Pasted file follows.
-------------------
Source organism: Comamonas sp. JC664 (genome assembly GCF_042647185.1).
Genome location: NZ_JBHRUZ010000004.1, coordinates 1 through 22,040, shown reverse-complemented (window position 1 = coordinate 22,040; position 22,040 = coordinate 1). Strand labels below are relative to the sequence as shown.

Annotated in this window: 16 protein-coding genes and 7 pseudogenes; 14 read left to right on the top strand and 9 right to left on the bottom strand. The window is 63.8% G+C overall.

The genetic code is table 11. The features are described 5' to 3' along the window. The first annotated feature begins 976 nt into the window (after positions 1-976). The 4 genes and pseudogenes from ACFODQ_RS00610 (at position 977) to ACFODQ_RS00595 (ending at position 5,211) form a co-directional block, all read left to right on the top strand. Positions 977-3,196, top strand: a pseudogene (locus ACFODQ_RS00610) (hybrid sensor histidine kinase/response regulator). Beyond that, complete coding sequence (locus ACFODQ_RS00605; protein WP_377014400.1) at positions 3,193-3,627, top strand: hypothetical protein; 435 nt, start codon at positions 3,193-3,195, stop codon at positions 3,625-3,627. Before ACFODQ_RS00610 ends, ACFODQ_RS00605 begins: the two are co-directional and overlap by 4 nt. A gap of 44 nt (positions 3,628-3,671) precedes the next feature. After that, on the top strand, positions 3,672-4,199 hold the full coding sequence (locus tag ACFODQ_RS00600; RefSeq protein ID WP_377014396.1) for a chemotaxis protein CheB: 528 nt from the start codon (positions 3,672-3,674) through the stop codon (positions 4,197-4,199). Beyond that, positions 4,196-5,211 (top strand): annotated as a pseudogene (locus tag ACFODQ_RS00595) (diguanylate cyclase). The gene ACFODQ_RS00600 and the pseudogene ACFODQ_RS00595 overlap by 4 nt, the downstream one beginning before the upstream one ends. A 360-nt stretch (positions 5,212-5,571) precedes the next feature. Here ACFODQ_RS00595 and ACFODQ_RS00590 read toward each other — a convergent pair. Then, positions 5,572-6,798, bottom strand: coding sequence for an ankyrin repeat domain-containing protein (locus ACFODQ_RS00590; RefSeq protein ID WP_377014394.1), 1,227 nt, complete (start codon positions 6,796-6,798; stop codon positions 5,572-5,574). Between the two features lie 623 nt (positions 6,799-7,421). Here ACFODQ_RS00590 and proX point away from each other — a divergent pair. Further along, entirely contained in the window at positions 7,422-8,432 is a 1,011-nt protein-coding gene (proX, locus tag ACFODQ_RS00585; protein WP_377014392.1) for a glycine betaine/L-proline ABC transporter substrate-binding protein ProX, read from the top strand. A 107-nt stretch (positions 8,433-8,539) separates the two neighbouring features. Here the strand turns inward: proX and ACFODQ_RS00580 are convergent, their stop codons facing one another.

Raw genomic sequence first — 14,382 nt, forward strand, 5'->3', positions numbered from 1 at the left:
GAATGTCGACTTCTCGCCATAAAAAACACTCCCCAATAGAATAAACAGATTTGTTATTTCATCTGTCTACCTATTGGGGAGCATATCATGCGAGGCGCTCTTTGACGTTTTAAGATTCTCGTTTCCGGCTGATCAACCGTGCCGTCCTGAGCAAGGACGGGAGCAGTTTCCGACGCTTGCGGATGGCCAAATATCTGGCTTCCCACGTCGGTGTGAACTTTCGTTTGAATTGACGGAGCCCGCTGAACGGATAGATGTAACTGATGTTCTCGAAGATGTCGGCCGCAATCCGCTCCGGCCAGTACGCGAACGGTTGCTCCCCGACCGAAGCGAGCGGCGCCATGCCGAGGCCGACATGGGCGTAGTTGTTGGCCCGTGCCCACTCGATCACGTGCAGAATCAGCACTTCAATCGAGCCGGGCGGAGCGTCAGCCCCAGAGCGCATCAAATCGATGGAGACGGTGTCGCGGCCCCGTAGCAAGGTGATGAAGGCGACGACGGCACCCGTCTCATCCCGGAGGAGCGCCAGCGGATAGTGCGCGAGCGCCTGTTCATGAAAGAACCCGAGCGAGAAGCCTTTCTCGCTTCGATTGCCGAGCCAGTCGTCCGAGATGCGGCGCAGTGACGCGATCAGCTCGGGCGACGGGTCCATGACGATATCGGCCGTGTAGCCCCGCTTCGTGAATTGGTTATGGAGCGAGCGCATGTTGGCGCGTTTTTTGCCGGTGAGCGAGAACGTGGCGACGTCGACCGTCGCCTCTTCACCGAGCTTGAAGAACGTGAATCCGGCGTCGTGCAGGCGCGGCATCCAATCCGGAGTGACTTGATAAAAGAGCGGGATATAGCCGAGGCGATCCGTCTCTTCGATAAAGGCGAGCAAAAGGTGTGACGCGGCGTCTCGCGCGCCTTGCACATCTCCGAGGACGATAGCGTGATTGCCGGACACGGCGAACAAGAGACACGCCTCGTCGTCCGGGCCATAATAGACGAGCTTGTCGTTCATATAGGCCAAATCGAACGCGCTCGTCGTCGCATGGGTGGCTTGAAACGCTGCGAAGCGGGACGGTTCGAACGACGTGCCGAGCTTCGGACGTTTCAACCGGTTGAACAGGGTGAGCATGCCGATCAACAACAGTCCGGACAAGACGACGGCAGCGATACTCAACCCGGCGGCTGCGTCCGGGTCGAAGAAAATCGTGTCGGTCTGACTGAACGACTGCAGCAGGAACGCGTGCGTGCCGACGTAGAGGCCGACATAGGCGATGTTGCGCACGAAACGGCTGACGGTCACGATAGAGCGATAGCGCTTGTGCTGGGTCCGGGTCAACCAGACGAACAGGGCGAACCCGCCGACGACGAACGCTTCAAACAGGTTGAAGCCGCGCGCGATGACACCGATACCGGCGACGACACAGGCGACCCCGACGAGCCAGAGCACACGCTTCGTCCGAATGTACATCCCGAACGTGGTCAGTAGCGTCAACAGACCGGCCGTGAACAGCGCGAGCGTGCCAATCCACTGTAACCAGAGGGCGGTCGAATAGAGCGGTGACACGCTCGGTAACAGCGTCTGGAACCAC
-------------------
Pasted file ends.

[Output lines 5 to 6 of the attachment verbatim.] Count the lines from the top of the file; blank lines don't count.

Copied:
Raw genomic sequence first — 14,382 nt, forward strand, 5'->3', positions numbered from 1 at the left:
GAATGTCGACTTCTCGCCATAAAAAACACTCCCCAATAGAATAAACAGATTTGTTATTTCATCTGTCTACCTATTGGGGAGCATATCATGCGAGGCGCTCTTTGACGTTTTAAGATTCTCGTTTCCGGCTGATCAACCGTGCCGTCCTGAGCAAGGACGGGAGCAGTTTCCGACGCTTGCGGATGGCCAAATATCTGGCTTCCCACGTCGGTGTGAACTTTCGTTTGAATTGACGGAGCCCGCTGAACGGATAGATGTAACTGATGTTCTCGAAGATGTCGGCCGCAATCCGCTCCGGCCAGTACGCGAACGGTTGCTCCCCGACCGAAGCGAGCGGCGCCATGCCGAGGCCGACATGGGCGTAGTTGTTGGCCCGTGCCCACTCGATCACGTGCAGAATCAGCACTTCAATCGAGCCGGGCGGAGCGTCAGCCCCAGAGCGCATCAAATCGATGGAGACGGTGTCGCGGCCCCGTAGCAAGGTGATGAAGGCGACGACGGCACCCGTCTCATCCCGGAGGAGCGCCAGCGGATAGTGCGCGAGCGCCTGTTCATGAAAGAACCCGAGCGAGAAGCCTTTCTCGCTTCGATTGCCGAGCCAGTCGTCCGAGATGCGGCGCAGTGACGCGATCAGCTCGGGCGACGGGTCCATGACGATATCGGCCGTGTAGCCCCGCTTCGTGAATTGGTTATGGAGCGAGCGCATGTTGGCGCGTTTTTTGCCGGTGAGCGAGAACGTGGCGACGTCGACCGTCGCCTCTTCACCGAGCTTGAAGAACGTGAATCCGGCGTCGTGCAGGCGCGGCATCCAATCCGGAGTGACTTGATAAAAGAGCGGGATATAGCCGAGGCGATCCGTCTCTTCGATAAAGGCGAGCAAAAGGTGTGACGCGGCGTCTCGCGCGCCTTGCACATCTCCGAGGACGATAGCGTGATTGCCGGACACGGCGAACAAGAGACACGCCTCGTCGTCCGGGCCATAATAGACGAGCTTGTCGTTCATATAGGCCAAATCGAACGCGCTCGTCGTCGCATGGGTGGCTTGAAACGCTGCGAAGCGGGACGGTTCGAACGACGTGCCGAGCTTCGGACGTTTCAACCGGTTGAACAGGGTGAGCATGCCGATCAACAACAGTCCGGACAAGACGACGGCAGCGATACTCAACCCGGCGGCTGCGTCCGGGTCGAAGAAAATCGTGTCGGTCTGACTGAACGACTGCAGCAGGAACGCGTGCGTGCCGACGTAGAGGCCGACATAGGCGATGTTGCGCACGAAACGGCTGACGGTCACGATAGAGCGATAGCGCTTGTGCTGGGTCCGGGTCAACCAGACGAACAGGGCGAACCCGCCGACGACGAACGCTTCAAACAGGTTGAAGCCGCGCGCGATGACACCGATACCGGCGACGACACAGGCGACCCCGACGAGCCAGAGCACACGCTTCGTCCGAATGTACATCCCGAACGTGGTCAGTAGCGTCAACAGACCGGCCGTGAACAGCGCGAGCGTGCCAATCCACTGTAACCAGAGGGCGGTCGAATAGAGCGGTGACACGCTCGGTAACAGCGTCTGGAACCAC